The B-21 will be nuclear-capable and able to penetrate contested air space with its stealthiness. The Air Force wants to buy 100 of the bombers. The first flight could happen in the mid-2020s, but it is not expected in numbers until 2030. It is a flying-wing design like the B-2 Spirit. The airplane has a two-person crew. It is 66 feet long and 164 feet wide, with a height of 16 feet.

Great Range to Attack Anywhere in the Globe

As best we can tell on the B-21, two Pratt & Whitney turbofan engines will give it 15,000 pounds of thrust and a maximum speed of 621 miles per hour. Its ceiling will be nearly 50,000 feet, and its range an astonishing 6,835 miles. The idea is for the airplane to have the ability to attack “anything, anywhere in the world, at any time.”

The bomber can carry 50,000 pounds of ordnance, including a full complement of missiles and bombs plus nuclear weapons. The Joint Air-to-Surface-Standoff-Missile will be the main feature.

Key Senator Is Optimistic

The airplane is said to be on time and under budget. Policymakers are excited about its delivery. U.S. Senator Mike Rounds said it would be shown off in public for the first time this year. Rounds believes it could fly in 2023.

Let’s Tap the Brakes

Would the B-21 actually be developed in partnership or even exported to an ally such as Australia someday?

It is premature to make that determination.


Shown is a B-21 Raider artist rendering graphic. The rendering highlights the future stealth bomber with Edwards Air Force Base, Calif., as the backdrop. Designed to perform long range conventional and nuclear missions and to operate in tomorrow’s high end threat environment, the B-21 will be a visible and flexible component of the nuclear triad. (U.S. Air Force graphic). This is the third USAF rendering of the B-21 Raider. Note changes in the windshield from previous official renderings.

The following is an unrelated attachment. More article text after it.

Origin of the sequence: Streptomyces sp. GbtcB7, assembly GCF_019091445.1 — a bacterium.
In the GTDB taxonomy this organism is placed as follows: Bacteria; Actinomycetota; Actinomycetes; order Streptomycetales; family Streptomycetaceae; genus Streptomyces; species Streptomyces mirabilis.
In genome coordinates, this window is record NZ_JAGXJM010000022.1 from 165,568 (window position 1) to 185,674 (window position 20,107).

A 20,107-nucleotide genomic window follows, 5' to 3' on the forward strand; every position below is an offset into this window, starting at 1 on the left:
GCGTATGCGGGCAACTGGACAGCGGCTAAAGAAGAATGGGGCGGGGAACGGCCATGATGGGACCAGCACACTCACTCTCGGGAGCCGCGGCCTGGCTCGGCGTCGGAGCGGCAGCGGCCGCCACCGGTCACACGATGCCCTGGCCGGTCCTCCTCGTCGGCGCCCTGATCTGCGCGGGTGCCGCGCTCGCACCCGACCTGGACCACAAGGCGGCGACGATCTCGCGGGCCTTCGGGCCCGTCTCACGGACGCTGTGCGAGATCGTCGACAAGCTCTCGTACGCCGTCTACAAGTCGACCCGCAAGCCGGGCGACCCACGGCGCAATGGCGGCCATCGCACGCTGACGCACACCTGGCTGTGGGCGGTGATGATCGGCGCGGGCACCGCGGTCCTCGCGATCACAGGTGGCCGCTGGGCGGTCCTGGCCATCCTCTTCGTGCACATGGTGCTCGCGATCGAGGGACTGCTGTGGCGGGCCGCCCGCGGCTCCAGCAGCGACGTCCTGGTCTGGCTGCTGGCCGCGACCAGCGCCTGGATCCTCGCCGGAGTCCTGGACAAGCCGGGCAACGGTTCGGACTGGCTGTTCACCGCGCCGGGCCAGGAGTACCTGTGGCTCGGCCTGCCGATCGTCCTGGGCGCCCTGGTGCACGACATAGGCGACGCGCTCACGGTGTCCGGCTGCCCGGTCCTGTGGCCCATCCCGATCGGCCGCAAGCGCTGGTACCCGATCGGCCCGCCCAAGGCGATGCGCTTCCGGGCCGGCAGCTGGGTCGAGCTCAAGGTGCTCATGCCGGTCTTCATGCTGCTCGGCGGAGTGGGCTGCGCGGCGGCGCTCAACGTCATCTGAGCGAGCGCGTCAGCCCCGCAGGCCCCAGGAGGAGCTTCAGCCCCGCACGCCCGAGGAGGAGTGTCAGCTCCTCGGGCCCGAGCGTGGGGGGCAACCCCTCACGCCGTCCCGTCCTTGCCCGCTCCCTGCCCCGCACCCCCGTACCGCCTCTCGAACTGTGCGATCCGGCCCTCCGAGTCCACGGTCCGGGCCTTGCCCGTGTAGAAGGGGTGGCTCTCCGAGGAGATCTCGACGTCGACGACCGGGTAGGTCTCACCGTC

The Secretary of the Air Force did not dismiss this possibility out of hand, but he may have felt pressure to keep his answer upbeat and optimistic not to disappoint the Australians. Some of the technology could be shared – not something highly classified like the stealth coating – but its weapons systems technology might be something both countries could work on together.

The main point is that Secretary Kendall is visiting the Australians and assuring American partners in the Indo-Pacific that the United States will backstop any problems with the Chinese. That has to make Canberra feel better about its current national security situation.

Expert Biography: Serving as 1945’s Defense and National Security Editor, Dr. Brent M. Eastwood is the author of Humans, Machines, and Data: Future Trends in Warfare. He is an Emerging Threats expert and former U.S. Army Infantry officer. You can follow him on Twitter @BMEastwood. He holds a Ph.D. in Political Science and Foreign Policy/ International Relations.

Written By

Now serving as 1945s New Defense and National Security Editor, Brent M. Eastwood, PhD, is the author of Humans, Machines, and Data: Future Trends in Warfare. He is an Emerging Threats expert and former U.S. Army Infantry officer.